The team is joined by Guest Kats Rosie Burbidge, Stephen Jones, Mathilde Parvis, and Eibhlin Vardy, and by InternKats Verónica Rodríguez Arguijo, Hayleigh Bosher, Tian Lu and Cecilia Sbrolli.

Tuesday, 20 May 2014

MAPPING: Magna Carta, Carte Blanche and "the mother of all challenges"

"The mother of all challenges: how to reconcile security with freedom". This was the proposition that opened the final round of discussions on internet governance and surveillance at the MAPPING Extraordinary General Assembly in Rome today. Any Magna Carta for internet use would have to address this, said the first speaker in this session, addressing due process as well as substantive provisions for the benefit of stakeholders -- but would this be sufficiently robust to protect the interests of those who needed protection? A commitment to export control for internet-related technologies was also needed, he added, citing an observation made by a participant at a recent conference that the Chinese Wall which insulated China's populace from the web at large was built with Western bricks.

The second speaker admired the first speaker's statement about reconciling security with freedom, but added that, in his opinion, the mother of all challenges was how to reconcile security not with freedom but with privacy. He then enumerated the elements that any Magna Carta would need. These included all the obvious and usual points, together with user notification (so that an individual can challenge surveillance upon him which he might not otherwise know about), transparency and integrity of security systems (so they should not contain "back doors" through which surveillance might be conducted).

The next speaker addressed reform proposals that had been discussed in the United States which, unsurprisingly, appeared to be having much the same problems as the rest of us.  This speaker urged that not only data but metadata should be governed by the law and that distinctions between US and non-US citizens should be abolished since there is no legal or constitutional basis for them.  The third party doctrine (that there is no expectation of privacy where data is held by a third person) should be scrapped too, since it's meaningless where we don't hold emails on our own computers but leave them with distant hosts.The National Security Agency (NSA) bulk data-gathering practices should be stopped since there is no evidence that they have brought any positive results. Protection of users' needs should not be left in third party hands either: companies like Google and Verizon have less interest in the protection of individuals' data than do those individuals themselves. Use of market forces was also worth trying: for example, Germany has said that it won't give work to companies that give data to the NSA.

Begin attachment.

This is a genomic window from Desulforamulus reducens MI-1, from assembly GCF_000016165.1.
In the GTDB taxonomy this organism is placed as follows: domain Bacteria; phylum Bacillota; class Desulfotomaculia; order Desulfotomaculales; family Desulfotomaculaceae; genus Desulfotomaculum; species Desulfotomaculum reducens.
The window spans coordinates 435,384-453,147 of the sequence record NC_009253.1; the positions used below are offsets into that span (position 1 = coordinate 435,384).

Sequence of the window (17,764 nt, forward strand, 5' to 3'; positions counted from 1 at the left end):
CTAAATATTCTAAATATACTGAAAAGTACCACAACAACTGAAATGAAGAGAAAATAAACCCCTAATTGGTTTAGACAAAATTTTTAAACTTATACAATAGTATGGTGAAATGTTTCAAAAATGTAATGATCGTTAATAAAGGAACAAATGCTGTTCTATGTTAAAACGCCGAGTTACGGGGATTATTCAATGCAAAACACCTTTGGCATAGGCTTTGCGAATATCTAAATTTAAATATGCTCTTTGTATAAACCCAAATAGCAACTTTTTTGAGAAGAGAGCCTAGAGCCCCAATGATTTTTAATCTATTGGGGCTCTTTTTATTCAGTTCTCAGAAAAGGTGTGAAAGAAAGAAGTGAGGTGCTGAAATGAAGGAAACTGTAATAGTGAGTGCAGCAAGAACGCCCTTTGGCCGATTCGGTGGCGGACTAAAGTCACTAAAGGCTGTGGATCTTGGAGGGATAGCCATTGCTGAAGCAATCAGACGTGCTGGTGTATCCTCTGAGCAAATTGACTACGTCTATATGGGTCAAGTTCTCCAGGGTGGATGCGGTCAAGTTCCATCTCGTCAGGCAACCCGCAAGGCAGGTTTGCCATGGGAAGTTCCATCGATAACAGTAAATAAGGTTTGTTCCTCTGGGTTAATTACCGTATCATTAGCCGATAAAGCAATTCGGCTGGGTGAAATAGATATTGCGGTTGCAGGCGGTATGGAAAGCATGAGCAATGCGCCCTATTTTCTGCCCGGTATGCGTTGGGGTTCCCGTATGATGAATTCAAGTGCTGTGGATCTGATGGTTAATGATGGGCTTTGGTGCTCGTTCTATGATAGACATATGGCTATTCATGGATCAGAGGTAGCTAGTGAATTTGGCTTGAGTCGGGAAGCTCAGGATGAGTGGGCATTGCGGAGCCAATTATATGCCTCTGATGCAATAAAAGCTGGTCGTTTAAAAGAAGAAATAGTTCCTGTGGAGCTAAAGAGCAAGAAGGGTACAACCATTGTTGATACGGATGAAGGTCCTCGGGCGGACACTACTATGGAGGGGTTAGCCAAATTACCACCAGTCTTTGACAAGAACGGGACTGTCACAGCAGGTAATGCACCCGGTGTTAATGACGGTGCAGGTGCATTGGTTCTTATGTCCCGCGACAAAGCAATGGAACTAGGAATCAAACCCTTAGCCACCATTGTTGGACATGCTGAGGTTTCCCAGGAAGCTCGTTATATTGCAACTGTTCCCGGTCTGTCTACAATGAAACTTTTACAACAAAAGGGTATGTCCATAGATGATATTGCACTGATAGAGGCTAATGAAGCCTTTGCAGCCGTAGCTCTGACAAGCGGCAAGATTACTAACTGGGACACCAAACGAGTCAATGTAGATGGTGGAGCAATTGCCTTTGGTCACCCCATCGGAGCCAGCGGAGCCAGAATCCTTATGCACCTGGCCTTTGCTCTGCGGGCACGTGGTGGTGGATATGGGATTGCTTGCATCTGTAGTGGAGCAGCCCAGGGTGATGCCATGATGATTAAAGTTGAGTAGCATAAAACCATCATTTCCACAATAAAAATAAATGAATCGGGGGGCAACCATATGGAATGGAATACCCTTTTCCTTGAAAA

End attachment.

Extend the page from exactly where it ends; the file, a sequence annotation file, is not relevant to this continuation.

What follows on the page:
The next speaker spoke of a "flurry of principles" caused by various bodies and organisations expressing their sentiments concerning control of surveillance and freedom of opinion and expression. Hearings have been held, proposals for data protection and routing made, legal proceedings have been commenced and diplomatic action initiated. In  the long term there might be a formal agreement, but in the meantime there will be more of a consolidation of principles within the global community. Definitions must replace carte blanche as to what is necessary, what is proportional, what is justifiable.

At this point the Assembly was thrown open for discussion again. A tricky topic raised at this point was how to give  people a trusted online identity that will enable people to trust that the person they are dealing with is indeed the person they think it is. The US National Strategy for Trusted Identities in Cyberspace (NSTIC) initiative was a case in point. Another discussant suggested that there were times when identity is crucial, such as where a patient seeks medical help, and times when it may be undesirable, such as when a citizen is seeking information from a government.

Other topics discussed at this point included data retention as a surveillance issue, how to get Parliamentary involvement and the voluntary adoption of internet technical standards, whether the real danger to the internet was provided by organisations like the NSA or giant users like Google and Facebook and whether a piece of paper such as a governance treaty was sufficient when what was truly needed was a "G20".


Anonymous said...

Presumably what is needed is some sort of global treaty that individual states can sign up to, providing a set of rights for individuals (and perhaps also corporations?) for privacy and being told what information about them is being collected by others.

Anonymous said...

The global comment again?

See the 'global' response on various threads.

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